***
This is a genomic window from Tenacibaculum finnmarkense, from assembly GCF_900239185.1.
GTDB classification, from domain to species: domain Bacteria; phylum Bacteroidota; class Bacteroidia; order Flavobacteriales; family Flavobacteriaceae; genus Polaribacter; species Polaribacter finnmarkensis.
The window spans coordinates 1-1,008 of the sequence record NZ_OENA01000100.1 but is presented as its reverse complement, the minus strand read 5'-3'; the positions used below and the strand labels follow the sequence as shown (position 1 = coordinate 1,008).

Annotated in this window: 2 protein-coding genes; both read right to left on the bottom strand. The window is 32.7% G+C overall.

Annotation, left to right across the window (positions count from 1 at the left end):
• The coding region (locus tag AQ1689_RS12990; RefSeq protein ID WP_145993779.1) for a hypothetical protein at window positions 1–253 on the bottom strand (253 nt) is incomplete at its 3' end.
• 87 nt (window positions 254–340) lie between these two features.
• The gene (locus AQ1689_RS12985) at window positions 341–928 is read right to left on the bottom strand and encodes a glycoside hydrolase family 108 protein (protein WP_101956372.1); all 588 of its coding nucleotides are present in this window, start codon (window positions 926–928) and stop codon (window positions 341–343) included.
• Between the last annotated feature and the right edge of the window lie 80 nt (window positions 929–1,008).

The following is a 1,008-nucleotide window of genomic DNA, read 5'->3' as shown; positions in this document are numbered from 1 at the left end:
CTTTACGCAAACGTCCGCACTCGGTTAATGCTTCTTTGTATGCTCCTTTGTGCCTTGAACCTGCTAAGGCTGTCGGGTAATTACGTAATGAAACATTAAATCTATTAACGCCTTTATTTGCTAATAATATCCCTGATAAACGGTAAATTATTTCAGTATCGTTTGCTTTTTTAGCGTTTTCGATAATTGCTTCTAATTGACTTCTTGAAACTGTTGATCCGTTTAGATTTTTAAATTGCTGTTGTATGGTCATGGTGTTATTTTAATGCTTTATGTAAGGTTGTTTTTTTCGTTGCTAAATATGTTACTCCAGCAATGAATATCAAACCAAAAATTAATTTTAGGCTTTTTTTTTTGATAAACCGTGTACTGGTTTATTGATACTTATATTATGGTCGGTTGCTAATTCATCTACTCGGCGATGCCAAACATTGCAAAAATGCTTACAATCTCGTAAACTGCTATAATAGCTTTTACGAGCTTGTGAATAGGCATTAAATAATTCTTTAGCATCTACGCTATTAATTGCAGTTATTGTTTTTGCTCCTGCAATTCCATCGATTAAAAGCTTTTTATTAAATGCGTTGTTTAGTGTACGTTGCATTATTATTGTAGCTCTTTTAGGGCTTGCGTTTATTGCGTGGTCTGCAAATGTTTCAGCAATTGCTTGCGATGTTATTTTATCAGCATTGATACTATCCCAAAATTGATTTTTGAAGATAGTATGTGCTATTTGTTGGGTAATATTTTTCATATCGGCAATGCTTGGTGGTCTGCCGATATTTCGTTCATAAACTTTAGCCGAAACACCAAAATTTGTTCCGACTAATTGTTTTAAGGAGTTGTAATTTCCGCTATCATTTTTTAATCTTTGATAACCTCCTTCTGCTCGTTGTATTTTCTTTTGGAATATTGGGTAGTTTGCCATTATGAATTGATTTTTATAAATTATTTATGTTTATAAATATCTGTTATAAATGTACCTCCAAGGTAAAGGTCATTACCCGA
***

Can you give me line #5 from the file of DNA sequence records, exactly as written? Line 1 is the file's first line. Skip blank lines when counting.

Annotation, left to right across the window (positions count from 1 at the left end):